Promoting constructor over field injection

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I wrote blog post about testing field injection with Mockito (using @InjectMocks/@Mock/@Spy). It describes how to inject dependencies into testing object. But I didn’t pay attention to thinking about problems of field injection itself. Let me summarize few arguments against field injections that convinced me to treat it as bad practice:

  1. Field injection hides class dependencies. Constructor injection on the other hand exposes them. So it’s enough to look at class API.
  2. Constructor injection doesn’t allow creation of circular dependencies.
  3. Constructor injection uses standard Java features to inject dependencies. It is definitely much cleaner than field injection which involves using reflection twice under the hood:
    1. Spring must use reflection to inject private field
    2. Mockito (during the test) must use reflection to inject mocks into testing object
  4. Developer would need to create awful non-default constructor with a lot of parameters for tightly coupled class. Nobody likes huge amount of parameters. So constructor injection naturally forces him to think about decoupling and reducing dependencies for the class. This is biggest advantage of constructor injection for me.

So I am another member of Constructor injection camp now. This nice Petri Kainulainen’s blog post gathers more reading about pros and cons of both approaches.

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3 thoughts on “Promoting constructor over field injection

  1. Both constructor and setter injection are outdated (obsolete, even) techniques, from the time of early DI containers. Field injection is the modern approach, used extensively in the context of Java EE and CDI, through the “javax.inject.Inject” annotation (which the old DI containers also support now).

    My counter-arguments to your four points:

    1. No, class dependencies are clearly indicated through @Inject-annotated fields. It’s easy to see them in the source code, and the Java IDE can list @Injected dependencies.

    2. The DI container will detect any circular dependency, regardless of the injection form being used. Also, @Inject-ed fields can use javax.inject.Provider to avoid circular dependencies.

    3. Reflection *is* a “standard Java feature”, widely used for many years. ORM frameworks, MVC frameworks, DI containers, mocking tools, etc. all depend on it. Even constructor injection depends on it, since that’s how the DI container calls the constructor. Not to mention that Reflection is extremely fast, and that all mocking APIs now support injection of mocks through their own annotations, so the programmer doesn’t need to be concerned with the use of Reflection.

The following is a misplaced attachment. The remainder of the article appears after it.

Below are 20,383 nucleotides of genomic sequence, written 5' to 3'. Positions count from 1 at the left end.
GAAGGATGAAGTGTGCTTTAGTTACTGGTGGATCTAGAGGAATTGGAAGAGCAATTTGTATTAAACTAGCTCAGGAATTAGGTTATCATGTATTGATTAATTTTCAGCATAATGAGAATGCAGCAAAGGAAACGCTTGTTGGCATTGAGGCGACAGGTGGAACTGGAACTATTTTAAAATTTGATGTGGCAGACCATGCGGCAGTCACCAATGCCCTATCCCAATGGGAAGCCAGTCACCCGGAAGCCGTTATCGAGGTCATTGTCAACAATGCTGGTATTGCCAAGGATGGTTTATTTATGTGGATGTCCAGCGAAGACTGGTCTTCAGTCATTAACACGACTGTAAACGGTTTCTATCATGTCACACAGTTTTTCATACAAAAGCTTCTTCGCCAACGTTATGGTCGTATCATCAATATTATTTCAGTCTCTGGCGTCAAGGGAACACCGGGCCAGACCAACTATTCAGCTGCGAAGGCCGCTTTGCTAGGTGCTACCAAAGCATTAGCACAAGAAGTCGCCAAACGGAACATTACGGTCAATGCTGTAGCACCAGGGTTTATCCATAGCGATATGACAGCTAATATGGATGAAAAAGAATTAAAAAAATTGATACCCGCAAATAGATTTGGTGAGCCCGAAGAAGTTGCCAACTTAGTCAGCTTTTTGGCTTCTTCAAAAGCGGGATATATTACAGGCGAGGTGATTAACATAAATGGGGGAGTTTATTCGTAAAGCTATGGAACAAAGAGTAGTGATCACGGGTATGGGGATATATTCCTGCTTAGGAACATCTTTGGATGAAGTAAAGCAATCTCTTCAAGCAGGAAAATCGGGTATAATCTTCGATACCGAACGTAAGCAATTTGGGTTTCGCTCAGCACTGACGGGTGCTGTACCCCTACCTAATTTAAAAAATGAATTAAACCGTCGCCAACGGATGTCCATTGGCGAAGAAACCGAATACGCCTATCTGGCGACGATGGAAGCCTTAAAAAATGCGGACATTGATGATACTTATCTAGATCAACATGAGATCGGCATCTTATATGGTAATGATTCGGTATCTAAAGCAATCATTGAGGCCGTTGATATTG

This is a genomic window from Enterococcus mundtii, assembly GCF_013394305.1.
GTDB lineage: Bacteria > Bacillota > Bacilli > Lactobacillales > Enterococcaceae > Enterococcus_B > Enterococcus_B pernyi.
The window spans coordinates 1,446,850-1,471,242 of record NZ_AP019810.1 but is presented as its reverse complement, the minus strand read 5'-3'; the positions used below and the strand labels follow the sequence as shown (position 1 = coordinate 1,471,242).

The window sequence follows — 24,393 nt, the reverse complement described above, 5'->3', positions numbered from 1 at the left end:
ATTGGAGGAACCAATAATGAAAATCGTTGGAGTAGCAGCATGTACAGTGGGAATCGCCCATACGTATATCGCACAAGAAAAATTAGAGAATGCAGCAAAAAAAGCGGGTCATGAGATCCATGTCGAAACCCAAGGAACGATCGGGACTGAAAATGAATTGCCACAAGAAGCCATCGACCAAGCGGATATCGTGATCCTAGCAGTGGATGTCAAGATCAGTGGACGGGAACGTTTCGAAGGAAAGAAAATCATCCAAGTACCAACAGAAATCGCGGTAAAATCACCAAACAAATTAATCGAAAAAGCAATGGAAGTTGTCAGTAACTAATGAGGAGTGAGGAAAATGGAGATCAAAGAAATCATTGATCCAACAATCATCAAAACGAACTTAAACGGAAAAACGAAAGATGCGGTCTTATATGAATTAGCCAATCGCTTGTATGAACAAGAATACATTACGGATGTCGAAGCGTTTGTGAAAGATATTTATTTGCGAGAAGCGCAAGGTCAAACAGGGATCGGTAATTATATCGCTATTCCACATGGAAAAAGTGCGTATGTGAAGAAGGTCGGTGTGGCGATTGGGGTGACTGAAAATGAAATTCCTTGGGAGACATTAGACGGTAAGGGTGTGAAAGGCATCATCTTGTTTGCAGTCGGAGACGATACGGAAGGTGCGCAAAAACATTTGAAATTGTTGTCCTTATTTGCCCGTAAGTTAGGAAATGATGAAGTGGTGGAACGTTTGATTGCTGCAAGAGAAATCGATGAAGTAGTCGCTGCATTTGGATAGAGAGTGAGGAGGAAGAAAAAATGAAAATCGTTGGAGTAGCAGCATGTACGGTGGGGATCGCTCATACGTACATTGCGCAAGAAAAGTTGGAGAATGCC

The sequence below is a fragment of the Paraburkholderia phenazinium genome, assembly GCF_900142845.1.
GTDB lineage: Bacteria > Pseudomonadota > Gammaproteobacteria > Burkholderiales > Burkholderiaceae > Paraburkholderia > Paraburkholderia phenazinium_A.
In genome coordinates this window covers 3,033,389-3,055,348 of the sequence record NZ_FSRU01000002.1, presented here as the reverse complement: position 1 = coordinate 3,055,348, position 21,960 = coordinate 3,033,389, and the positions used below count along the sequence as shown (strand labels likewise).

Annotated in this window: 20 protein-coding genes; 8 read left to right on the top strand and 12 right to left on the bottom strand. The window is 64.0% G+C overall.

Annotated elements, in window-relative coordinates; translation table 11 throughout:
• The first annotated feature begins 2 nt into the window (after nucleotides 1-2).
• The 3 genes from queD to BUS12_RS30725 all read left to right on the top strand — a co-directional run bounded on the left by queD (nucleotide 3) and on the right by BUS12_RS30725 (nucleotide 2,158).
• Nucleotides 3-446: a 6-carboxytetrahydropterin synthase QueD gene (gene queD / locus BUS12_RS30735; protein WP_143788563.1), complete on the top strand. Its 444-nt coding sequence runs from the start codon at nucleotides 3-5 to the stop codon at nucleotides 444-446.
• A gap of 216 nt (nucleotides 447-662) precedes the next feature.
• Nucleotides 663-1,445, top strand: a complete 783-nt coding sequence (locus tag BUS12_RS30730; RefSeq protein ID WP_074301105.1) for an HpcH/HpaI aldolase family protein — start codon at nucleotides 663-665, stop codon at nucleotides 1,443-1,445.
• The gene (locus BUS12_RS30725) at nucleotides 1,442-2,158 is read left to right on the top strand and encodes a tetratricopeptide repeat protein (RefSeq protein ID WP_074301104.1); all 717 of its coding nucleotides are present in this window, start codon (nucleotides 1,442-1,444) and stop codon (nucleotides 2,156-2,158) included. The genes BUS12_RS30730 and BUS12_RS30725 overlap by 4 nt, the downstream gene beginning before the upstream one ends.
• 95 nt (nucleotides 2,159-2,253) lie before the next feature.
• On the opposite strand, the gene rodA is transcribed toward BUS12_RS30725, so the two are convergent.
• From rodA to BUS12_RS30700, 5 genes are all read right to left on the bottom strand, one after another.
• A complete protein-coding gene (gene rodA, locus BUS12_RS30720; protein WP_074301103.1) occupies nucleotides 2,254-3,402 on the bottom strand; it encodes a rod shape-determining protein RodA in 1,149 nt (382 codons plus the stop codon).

4. No, the developer won’t need to create any constructor at all. Field injection will happen automatically and transparently.

    1. Your first statement (that constructor injection is obsolete and outdated) is exact opposite to my research. Could you please provide some links as reference?
      This link contains lots of critics of field injection: https://www.petrikainulainen.net/software-development/design/why-i-changed-my-mind-about-field-injection/. Including Oliver Gierke (Spring’s commiter and Spring Data project lead). I think that this clearly negates your statement.

      1. My point was that dependencies are hidden to API of the class if field injection is used.

      2. I don’t need to rely on DI container to detect it when I am sure that it can’t exist in my code at all when I am using constructor injections?

      3. My opinion is, that it is much wiser to avoid reflection if possible. Which is true with constructor injection. https://stackoverflow.com/questions/2811141/is-it-bad-practice-to-use-reflection-in-unit-testing

      4. I already saw production class with 20+ injected fields. Do you think that creator of such tightly coupled class would create it if he would be forced to use constructor injection? I would bet that he would split it into various more cohesive classes.

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